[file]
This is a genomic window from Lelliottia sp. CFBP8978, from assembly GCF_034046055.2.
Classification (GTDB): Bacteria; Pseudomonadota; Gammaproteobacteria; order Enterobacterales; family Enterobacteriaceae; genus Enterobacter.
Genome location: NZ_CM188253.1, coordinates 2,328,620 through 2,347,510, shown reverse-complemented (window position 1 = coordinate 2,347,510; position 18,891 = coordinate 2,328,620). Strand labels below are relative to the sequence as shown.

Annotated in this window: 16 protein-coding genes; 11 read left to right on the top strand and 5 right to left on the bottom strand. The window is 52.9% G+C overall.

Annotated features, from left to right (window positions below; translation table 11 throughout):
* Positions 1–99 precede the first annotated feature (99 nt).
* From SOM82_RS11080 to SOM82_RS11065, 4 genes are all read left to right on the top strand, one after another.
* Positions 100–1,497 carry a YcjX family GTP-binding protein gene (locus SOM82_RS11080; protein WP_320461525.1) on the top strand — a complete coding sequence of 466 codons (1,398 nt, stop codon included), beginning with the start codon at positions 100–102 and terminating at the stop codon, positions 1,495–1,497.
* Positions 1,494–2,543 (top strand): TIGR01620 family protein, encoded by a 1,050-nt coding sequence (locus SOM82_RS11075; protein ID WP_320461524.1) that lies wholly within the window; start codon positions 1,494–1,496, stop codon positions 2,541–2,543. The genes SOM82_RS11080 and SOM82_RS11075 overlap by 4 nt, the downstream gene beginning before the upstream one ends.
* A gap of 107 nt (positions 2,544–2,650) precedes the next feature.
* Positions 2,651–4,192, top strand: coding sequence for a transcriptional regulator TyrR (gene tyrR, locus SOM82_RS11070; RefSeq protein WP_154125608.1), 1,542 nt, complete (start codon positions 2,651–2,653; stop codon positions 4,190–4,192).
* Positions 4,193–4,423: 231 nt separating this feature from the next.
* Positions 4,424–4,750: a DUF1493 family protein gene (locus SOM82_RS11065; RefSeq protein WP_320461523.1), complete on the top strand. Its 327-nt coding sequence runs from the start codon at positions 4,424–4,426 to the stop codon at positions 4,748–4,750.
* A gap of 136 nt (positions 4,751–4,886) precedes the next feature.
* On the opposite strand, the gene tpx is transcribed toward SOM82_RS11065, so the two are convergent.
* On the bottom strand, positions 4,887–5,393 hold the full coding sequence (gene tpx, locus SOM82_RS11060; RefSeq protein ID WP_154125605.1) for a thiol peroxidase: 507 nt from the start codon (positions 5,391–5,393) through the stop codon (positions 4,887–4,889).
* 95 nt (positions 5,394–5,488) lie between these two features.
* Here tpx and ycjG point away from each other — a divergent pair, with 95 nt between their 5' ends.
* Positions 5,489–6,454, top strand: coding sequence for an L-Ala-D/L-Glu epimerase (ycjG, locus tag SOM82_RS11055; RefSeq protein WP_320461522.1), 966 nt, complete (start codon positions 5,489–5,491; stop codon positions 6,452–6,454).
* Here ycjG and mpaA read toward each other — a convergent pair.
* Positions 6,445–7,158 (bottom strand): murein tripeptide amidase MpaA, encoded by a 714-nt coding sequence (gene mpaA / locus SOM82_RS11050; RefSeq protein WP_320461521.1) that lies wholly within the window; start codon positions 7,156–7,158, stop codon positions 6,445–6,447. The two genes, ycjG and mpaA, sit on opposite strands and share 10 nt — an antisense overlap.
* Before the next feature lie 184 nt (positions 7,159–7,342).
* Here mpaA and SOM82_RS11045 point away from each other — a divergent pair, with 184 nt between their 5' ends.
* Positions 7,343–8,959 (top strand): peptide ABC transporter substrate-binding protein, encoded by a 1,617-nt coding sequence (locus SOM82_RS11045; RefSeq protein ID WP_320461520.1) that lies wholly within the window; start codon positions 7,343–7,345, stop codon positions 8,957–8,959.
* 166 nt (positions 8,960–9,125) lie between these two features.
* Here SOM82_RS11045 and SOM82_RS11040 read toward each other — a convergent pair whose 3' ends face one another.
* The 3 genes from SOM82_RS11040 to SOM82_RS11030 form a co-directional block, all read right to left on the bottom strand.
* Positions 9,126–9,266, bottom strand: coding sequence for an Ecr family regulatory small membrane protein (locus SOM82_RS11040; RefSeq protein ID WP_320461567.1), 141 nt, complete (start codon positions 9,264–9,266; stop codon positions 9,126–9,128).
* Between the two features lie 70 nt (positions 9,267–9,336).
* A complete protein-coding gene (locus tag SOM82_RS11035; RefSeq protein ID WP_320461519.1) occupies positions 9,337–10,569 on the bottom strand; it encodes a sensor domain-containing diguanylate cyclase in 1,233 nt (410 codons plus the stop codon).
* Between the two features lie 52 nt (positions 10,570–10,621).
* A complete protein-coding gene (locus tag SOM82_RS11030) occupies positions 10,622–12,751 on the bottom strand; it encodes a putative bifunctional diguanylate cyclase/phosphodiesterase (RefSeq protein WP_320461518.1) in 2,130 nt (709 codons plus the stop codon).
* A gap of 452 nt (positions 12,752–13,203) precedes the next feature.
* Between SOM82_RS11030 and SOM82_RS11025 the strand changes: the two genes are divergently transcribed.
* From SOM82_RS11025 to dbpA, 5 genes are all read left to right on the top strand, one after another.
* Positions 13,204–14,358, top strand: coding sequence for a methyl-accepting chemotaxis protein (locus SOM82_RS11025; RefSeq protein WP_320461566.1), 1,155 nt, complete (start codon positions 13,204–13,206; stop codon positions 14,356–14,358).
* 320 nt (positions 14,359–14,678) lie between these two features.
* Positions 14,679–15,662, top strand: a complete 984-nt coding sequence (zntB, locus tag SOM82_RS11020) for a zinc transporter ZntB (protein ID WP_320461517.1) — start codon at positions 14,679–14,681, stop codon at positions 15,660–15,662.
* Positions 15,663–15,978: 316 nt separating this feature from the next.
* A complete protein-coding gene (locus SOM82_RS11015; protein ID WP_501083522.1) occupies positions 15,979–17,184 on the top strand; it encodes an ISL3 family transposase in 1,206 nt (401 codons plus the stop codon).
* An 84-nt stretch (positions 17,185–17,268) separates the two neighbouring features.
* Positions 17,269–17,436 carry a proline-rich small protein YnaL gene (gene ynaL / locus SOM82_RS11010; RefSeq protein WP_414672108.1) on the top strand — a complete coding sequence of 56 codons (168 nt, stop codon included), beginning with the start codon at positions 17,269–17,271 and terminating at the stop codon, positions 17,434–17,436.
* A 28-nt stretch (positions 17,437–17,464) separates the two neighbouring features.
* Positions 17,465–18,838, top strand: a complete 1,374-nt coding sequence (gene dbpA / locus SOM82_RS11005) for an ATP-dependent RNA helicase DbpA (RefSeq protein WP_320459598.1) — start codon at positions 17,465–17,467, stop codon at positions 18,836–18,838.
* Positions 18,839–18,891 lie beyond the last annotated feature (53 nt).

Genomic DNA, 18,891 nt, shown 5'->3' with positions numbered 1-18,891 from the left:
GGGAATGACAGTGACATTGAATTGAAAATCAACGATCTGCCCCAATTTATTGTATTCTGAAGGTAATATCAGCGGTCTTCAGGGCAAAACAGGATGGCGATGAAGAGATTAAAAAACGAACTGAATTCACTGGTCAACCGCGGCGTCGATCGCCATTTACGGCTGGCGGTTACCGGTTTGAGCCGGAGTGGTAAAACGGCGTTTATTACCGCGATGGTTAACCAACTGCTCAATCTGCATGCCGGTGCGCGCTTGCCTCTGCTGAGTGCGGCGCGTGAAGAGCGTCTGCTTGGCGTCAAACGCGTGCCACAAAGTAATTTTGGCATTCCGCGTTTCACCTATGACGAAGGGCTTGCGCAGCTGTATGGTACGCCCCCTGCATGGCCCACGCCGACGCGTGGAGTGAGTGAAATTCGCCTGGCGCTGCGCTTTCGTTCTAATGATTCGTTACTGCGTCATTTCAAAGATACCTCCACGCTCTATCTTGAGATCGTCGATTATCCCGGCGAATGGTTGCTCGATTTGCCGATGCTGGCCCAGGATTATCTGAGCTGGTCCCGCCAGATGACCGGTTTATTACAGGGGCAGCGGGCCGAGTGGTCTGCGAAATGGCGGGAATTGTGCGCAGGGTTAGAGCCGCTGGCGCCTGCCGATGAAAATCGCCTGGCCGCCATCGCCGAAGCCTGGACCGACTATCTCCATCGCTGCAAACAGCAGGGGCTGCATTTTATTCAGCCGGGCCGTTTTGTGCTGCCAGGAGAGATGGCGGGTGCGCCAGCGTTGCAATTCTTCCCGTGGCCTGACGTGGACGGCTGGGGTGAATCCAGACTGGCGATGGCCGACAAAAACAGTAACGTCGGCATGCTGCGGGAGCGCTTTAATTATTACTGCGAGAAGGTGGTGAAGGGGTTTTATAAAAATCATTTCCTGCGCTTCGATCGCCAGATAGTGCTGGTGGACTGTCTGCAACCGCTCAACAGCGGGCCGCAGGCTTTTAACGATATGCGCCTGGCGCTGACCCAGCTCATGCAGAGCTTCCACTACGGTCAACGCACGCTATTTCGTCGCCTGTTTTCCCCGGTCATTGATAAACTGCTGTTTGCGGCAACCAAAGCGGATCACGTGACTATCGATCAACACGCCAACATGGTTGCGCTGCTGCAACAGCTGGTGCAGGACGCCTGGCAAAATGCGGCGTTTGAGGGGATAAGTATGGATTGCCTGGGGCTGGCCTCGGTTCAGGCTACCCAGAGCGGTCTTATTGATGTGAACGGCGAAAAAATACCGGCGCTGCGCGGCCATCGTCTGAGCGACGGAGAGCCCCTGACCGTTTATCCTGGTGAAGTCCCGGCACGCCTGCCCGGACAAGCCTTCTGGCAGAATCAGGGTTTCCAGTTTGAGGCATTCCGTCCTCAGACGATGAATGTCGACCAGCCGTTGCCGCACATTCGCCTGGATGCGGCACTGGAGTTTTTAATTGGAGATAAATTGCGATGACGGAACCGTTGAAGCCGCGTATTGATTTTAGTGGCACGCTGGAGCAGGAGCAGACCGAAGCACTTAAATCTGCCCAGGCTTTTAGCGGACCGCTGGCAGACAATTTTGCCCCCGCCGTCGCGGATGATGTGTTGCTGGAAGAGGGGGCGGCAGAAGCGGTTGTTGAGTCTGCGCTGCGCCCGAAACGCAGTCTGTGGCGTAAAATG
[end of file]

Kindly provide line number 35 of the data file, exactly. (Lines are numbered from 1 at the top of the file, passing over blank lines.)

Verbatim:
* From SOM82_RS11025 to dbpA, 5 genes are all read left to right on the top strand, one after another.